Ginny Redish’s “Letting Go of the Words”

Jonathan Murphy

August 1st, 2007

Editing your site’s content can be an exhaustive and time-consuming job. However, it’s absolutely critical to your site’s success. In her great new book, Letting Go of the Words: Writing Web Content that Works, Ginny Redish gives several helpful guidelines that design teams should keep in mind when working on their site’s key messages.

Give users what they need.

Your users probably don’t care about the history of your project. Nor do they want a flashy intro page welcoming them to your site. If this content is important to you but not to your users, it needs to be either cut entirely, dropped to the bottom of the page, or set aside in a link to another page. Knowing what your users value creates value for your site.

Cut! Cut! Cut! And cut again!

Most web users don’t want to read a lot of content. Instead, they want to be able to visit your website, grab the information they need, and move on. Read aloud what you’ve written: does it convey all the information your users want or need in a concise way? If not, don’t be afraid to cut it! Pink is the new black, iPhone is the new Razr, and less is the new more.

Begin with the key point.

I know this goes against everything you were taught in high school or college writing; trust me, I was an English major. While we’re used to the traditional style of writing as intro, body, and conclusion, this narrative style will not serve your users well. Instead, begin with your main point, and follow it with any supporting information you feel will be relevant to your users.

Ginny is an expert we recommend all the time to clients looking to write successful web content. If you haven’t checked out Ginny’s book yet, I highly recommend you take the time to read it.

Do you spend a lot of effort editing the words on your site? How does your team assess what content is valuable to your users?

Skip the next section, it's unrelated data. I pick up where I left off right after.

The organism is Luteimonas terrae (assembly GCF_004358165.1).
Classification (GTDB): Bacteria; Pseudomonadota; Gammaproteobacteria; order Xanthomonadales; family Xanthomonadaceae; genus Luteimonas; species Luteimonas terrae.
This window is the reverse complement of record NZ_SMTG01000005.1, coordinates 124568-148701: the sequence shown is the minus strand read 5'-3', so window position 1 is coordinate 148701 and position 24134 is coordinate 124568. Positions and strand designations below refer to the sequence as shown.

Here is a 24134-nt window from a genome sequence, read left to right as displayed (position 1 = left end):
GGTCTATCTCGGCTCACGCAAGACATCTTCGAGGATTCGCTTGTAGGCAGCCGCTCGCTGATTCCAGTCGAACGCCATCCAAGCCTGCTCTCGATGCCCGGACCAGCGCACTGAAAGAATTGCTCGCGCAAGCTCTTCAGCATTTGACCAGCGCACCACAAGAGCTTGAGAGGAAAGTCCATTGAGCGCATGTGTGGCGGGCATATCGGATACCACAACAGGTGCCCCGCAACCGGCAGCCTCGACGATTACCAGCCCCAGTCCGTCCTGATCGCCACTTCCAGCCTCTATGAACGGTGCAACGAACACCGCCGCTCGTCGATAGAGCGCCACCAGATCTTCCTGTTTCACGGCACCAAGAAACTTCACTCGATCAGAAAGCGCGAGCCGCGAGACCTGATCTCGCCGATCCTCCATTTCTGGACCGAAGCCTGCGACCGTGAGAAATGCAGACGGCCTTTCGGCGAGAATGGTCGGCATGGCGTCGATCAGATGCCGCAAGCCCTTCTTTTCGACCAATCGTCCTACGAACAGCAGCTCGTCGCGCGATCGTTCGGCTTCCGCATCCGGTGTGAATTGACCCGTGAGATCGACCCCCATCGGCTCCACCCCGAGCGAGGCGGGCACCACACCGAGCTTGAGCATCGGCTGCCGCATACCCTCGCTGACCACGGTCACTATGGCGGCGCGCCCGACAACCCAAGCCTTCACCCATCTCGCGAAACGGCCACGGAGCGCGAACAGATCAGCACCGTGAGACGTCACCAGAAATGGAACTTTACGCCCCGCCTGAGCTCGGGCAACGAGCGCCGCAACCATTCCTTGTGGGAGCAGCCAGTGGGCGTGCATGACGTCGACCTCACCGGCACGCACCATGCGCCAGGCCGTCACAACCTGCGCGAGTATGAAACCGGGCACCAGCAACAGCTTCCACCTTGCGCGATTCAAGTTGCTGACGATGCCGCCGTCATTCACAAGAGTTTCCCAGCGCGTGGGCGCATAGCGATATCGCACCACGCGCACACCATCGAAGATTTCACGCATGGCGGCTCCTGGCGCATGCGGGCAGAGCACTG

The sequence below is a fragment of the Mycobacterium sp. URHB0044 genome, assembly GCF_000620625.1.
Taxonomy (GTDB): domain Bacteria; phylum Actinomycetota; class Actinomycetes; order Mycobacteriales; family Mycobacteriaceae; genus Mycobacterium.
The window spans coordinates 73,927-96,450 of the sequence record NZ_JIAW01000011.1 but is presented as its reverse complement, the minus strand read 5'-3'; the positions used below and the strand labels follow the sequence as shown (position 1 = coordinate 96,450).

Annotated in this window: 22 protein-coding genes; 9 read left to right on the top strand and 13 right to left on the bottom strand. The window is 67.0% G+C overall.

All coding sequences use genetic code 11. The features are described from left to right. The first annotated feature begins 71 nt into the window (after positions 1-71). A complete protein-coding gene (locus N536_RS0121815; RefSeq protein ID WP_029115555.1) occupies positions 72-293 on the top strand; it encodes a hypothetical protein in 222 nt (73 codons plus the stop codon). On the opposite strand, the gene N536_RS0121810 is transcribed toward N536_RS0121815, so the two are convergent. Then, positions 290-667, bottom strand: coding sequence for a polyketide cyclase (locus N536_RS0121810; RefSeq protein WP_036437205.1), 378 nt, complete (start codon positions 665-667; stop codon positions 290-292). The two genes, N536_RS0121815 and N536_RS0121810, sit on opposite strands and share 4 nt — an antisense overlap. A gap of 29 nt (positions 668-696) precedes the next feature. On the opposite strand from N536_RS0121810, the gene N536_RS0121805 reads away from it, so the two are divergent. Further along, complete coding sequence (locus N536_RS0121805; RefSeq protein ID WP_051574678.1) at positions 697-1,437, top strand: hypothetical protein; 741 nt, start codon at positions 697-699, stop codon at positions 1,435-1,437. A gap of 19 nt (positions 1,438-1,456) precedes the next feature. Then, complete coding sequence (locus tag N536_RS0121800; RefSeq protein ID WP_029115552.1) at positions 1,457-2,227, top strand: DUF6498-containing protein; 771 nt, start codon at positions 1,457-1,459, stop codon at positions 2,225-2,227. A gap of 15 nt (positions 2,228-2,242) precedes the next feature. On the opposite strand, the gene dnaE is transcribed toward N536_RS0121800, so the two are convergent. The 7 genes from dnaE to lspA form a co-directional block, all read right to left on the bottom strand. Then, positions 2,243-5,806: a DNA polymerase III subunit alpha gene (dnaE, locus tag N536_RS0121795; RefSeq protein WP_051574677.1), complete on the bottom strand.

6 Responses to “Ginny Redish’s “Letting Go of the Words””

  1. Stephanie Says:

    To answer your questions, for a lot of the sites I’ve worked on, the content is not considered part of the site design or is where my clients choose to save money. It gets left for the organization’s administrative staff to write when they have time or recycled from ancient print marketing materials. I’ve worked on a few projects that were prettier, easier to navigate and more accessible when they were done but I didn’t feel they were any better because the text still sucked :(

  2. Daniel Szuc Says:

    We also see “content” being seen in organisations as the “poor cousin” of web design and maintenance efforts. The content is usually migrated directly from marketing materials and suggest some of this relates to not seeing the web site as a strategic channel in the first place i.e. how can we sell better on our web site? How does our web site compliment the sales process via other channels? What questions do our users want answered on our web site that they can do faster themselves?

  3. Jim Says:

    I owe a lot to Ginny Redish. Her work has proved immeasurably useful in my career.

    But based on this summary alone, I’m wondering what’s new in this work and why it’s so groundbreaking. These are the same basic principles that technical communicators have been practicing for well over a decade, as their work moved from paper to online.

    Perhaps this is the first time that this information has been packaged for this particular audience.

  4. Daniel Szuc Says:

    Hi Jim, suggest there is what we know (technical communicators, Designers, Usability, UX etc) and what our audience (people we sell our services to) needs to know.

    So having books like this help us market what we do more effectively to people that need to know.

  5. Jonathan Murphy Says:

    Jim: Good points. I agree, a strong focus on content is nothing new to technical communicators. However, in our testing, we continue to encounter examples of websites that don’t put an emphasis on writing effective content that helps users achieve their goals.

    As Stephanie & Dan already pointed out, in many cases, web content is lifted from marketing material or written by people who might be great writers but don’t have a grasp of how writing for the web is different. That’s why I think it’s essential to keep reminding design teams of the importance of prioritizing content.

  6. Sam Says:

    Letting Go of the Words is fantastic and it has helped my writing so much. I finally figured out why people weren’t reading my writing online. I edit my articles repeatedly, although I imagine there will come a time when I don’t need to as much. Thanks for the post!

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